As North Korea once again held its spot for the 14th consecutive year as the most dangerous country for Christians, religious persecution on every continent has appeared to increase, according to a new report.

Who’d a-thunk it? Retailers like Wal-Mart make location decisions based on labor costs?
Mark J. Perry, AEI Ideas

To help better understand how “Wal-Mart’s scalpel targeted stores that have the highest minimum wages in the country,” consider the map above showing three Walmart stores along a 5-mile stretch of Interstate 880.

Adam Smith on Society’s Exploitation of the Rich
James R. Rogers, First Things

Donald Trump ascribing responsibility for his first two failed marriages to working “like, twenty-two hours a day” brought to mind Adam Smith’s invocation of the “invisible hand” in his 1759 work, The Theory of Moral Sentiments.

Attention Bernie Sanders: Europe gave up on its socialist paradise years ago
Pascal-Emmanuel Gobry, The Week

The thing that Bernie Sanders, and many of his supporters miss, is that European socialism isn’t what it used to be. It’s a lot less socialist than it used to be.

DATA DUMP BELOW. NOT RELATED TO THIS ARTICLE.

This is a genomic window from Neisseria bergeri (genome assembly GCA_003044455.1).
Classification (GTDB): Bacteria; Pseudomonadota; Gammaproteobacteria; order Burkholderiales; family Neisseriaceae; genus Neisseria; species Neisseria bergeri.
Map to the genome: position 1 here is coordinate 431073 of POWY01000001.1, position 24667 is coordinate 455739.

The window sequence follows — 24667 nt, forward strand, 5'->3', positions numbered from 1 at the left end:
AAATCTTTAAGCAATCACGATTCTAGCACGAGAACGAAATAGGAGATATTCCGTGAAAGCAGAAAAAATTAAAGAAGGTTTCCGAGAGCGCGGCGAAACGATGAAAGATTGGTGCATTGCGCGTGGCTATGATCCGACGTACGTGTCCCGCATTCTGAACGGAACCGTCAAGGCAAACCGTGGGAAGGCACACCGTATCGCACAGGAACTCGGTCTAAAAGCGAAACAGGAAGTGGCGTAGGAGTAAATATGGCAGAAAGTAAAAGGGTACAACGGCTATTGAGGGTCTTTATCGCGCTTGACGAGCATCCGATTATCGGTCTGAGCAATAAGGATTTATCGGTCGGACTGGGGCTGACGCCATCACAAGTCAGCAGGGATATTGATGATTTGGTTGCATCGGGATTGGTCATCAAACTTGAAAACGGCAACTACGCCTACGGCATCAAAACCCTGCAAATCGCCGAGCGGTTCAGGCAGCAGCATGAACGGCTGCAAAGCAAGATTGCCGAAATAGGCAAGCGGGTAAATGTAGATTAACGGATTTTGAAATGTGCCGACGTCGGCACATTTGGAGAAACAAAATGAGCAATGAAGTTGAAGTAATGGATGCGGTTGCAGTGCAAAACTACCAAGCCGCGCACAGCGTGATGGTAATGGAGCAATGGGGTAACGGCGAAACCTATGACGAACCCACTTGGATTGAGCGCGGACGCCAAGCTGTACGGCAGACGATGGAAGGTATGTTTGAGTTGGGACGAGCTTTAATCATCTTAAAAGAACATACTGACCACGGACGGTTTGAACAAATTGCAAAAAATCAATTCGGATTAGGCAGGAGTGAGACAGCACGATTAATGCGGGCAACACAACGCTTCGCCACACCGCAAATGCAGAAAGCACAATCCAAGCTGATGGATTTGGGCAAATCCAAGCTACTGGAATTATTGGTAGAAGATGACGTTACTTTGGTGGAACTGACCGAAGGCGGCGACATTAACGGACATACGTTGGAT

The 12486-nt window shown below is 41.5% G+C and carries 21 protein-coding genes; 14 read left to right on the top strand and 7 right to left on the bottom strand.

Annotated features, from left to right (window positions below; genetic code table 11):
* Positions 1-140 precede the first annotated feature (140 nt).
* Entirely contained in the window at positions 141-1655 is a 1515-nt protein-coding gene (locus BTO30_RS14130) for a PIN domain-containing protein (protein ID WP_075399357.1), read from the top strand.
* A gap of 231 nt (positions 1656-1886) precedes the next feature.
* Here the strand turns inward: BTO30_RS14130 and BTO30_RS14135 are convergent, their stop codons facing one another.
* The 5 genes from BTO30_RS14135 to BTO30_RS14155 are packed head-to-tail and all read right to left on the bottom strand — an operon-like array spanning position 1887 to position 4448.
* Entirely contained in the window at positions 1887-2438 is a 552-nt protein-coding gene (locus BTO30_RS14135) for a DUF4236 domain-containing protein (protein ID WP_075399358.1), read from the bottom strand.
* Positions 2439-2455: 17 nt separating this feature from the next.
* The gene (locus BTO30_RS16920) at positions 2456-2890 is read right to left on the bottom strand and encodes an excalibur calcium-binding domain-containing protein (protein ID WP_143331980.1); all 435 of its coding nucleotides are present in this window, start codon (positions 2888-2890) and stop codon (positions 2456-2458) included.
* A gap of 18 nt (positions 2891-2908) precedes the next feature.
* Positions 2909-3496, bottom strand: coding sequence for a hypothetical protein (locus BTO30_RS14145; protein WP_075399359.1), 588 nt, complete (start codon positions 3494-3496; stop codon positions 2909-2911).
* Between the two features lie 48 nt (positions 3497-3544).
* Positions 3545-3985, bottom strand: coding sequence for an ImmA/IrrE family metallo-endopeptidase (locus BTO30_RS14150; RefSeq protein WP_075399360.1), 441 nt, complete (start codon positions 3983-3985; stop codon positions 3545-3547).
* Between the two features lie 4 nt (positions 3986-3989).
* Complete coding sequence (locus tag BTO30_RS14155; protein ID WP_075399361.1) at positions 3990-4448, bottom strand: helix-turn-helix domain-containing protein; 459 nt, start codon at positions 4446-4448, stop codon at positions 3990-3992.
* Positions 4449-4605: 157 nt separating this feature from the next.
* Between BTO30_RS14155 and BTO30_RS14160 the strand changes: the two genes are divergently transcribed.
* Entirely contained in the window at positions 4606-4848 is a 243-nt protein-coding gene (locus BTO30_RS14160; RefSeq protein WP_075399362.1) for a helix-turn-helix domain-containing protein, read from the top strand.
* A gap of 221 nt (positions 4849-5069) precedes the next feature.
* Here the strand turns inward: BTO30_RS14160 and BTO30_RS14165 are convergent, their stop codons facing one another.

Blog author: jcarter
Friday, January 22, 2016
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If the goal is to improve the economic fortunes of the least-advantaged workers and families, says economist Don Boudreaux in this short animated video, then the minimum wage is a terrible idea. On his blog, Boudreaux adds:

The minimum wage yields unfair advantages to families, such as mine, with teenagers who hail from middle- and high-income households, who are well-educated, whose parents and other relatives have social and business connections, and who have their own personal means of transportation. These advantages come at the expense – cruelly so – of minority and inner-city teens, of low-skilled immigrants, and of other workers who are poorly advantaged yet who, in most cases, need employment more than do those advantaged workers who manage to find jobs at the higher, minimum wage.

Blog author: jsunde
Friday, January 22, 2016
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OneNationUnderGod_CVRChristians continually struggle to find the right approach, balance, and tone in their political witness, either co-opting the Gospel for the sake of political ends or retreating altogether out of fear of the same.

In their new book, One Nation Under God: A Christian Hope for American Politics, Bruce Ashford and Chris Pappalardo pave a fresh way forward. Though I haven’t quite finished it, thus far the book offers a refreshingly rich assessment of political ideology as it relates (or doesn’t) to the Gospel and Christian mission.